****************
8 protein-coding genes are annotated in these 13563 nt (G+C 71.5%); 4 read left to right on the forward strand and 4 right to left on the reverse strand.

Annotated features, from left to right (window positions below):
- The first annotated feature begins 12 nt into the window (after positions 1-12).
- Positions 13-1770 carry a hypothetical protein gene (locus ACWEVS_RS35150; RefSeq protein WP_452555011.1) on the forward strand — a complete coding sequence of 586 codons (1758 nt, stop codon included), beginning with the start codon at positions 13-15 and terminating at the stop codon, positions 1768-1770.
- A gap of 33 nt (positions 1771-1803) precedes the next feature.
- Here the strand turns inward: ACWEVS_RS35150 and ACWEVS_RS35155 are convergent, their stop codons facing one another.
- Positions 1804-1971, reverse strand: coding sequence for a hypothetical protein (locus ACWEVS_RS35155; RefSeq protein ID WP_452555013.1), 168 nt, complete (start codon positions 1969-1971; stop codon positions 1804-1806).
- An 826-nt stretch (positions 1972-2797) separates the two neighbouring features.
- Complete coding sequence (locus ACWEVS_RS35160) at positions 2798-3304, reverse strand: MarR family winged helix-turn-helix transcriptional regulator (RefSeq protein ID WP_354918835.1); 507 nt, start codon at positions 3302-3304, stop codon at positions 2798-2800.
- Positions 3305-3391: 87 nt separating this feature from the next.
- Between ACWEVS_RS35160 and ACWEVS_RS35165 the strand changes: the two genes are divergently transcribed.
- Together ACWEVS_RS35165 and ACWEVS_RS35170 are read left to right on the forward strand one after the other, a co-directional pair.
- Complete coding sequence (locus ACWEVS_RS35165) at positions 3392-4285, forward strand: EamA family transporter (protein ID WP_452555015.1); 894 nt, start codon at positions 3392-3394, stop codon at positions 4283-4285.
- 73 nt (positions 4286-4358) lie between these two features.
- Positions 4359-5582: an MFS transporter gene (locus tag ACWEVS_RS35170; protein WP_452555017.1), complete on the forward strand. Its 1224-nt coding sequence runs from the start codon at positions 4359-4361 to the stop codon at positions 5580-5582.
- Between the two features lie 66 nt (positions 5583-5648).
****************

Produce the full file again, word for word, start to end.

8 protein-coding genes are annotated in these 13563 nt (G+C 71.5%); 4 read left to right on the forward strand and 4 right to left on the reverse strand.

Annotated features, from left to right (window positions below):
- The first annotated feature begins 12 nt into the window (after positions 1-12).
- Positions 13-1770 carry a hypothetical protein gene (locus ACWEVS_RS35150; RefSeq protein WP_452555011.1) on the forward strand — a complete coding sequence of 586 codons (1758 nt, stop codon included), beginning with the start codon at positions 13-15 and terminating at the stop codon, positions 1768-1770.
- A gap of 33 nt (positions 1771-1803) precedes the next feature.
- Here the strand turns inward: ACWEVS_RS35150 and ACWEVS_RS35155 are convergent, their stop codons facing one another.
- Positions 1804-1971, reverse strand: coding sequence for a hypothetical protein (locus ACWEVS_RS35155; RefSeq protein ID WP_452555013.1), 168 nt, complete (start codon positions 1969-1971; stop codon positions 1804-1806).
- An 826-nt stretch (positions 1972-2797) separates the two neighbouring features.
- Complete coding sequence (locus ACWEVS_RS35160) at positions 2798-3304, reverse strand: MarR family winged helix-turn-helix transcriptional regulator (RefSeq protein ID WP_354918835.1); 507 nt, start codon at positions 3302-3304, stop codon at positions 2798-2800.
- Positions 3305-3391: 87 nt separating this feature from the next.
- Between ACWEVS_RS35160 and ACWEVS_RS35165 the strand changes: the two genes are divergently transcribed.
- Together ACWEVS_RS35165 and ACWEVS_RS35170 are read left to right on the forward strand one after the other, a co-directional pair.
- Complete coding sequence (locus ACWEVS_RS35165) at positions 3392-4285, forward strand: EamA family transporter (protein ID WP_452555015.1); 894 nt, start codon at positions 3392-3394, stop codon at positions 4283-4285.
- 73 nt (positions 4286-4358) lie between these two features.
- Positions 4359-5582: an MFS transporter gene (locus tag ACWEVS_RS35170; protein WP_452555017.1), complete on the forward strand. Its 1224-nt coding sequence runs from the start codon at positions 4359-4361 to the stop codon at positions 5580-5582.
- Between the two features lie 66 nt (positions 5583-5648).